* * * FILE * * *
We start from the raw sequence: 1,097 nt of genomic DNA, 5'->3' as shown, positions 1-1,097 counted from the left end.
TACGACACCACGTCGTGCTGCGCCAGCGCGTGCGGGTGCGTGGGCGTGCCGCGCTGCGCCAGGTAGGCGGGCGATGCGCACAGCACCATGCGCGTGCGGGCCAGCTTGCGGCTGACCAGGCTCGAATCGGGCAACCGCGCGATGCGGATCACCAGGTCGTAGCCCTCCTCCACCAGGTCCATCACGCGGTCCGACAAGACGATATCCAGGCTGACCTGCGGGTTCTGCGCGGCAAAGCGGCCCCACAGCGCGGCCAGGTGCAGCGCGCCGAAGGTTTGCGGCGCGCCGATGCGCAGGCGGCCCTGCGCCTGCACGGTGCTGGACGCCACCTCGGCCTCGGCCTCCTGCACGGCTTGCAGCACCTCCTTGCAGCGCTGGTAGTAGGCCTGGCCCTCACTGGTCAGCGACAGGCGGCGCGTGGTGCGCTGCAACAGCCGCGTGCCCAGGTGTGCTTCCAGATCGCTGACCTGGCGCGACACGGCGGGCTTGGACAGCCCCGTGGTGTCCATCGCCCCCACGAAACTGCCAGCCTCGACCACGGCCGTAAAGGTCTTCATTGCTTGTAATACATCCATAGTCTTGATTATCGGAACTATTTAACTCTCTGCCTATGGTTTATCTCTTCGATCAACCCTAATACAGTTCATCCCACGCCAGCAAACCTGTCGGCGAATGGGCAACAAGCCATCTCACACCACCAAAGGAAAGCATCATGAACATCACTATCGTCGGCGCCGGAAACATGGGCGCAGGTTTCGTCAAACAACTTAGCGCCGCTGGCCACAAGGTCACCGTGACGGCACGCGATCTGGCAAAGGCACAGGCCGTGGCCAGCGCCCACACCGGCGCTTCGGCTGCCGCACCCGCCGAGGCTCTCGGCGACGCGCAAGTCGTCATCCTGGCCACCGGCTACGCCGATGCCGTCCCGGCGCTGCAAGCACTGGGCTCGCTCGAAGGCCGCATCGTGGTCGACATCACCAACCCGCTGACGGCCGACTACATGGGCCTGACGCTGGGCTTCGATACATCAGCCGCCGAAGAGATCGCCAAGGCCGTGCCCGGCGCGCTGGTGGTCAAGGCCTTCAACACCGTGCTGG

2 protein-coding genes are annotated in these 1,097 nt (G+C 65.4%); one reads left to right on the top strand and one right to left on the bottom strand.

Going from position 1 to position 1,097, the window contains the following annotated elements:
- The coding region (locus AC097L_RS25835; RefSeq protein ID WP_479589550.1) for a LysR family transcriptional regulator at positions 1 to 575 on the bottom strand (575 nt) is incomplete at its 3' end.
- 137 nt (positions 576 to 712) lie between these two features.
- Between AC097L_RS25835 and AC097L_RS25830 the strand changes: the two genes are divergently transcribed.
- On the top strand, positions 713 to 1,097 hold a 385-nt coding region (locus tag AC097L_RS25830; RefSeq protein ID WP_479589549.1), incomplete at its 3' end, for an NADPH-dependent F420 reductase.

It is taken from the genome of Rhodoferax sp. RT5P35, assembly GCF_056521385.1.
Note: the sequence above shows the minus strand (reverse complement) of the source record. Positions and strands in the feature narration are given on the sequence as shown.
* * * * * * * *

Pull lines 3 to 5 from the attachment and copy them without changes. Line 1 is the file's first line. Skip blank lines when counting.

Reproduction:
2 protein-coding genes are annotated in these 1,097 nt (G+C 65.4%); one reads left to right on the top strand and one right to left on the bottom strand.

Going from position 1 to position 1,097, the window contains the following annotated elements:
- The coding region (locus AC097L_RS25835; RefSeq protein ID WP_479589550.1) for a LysR family transcriptional regulator at positions 1 to 575 on the bottom strand (575 nt) is incomplete at its 3' end.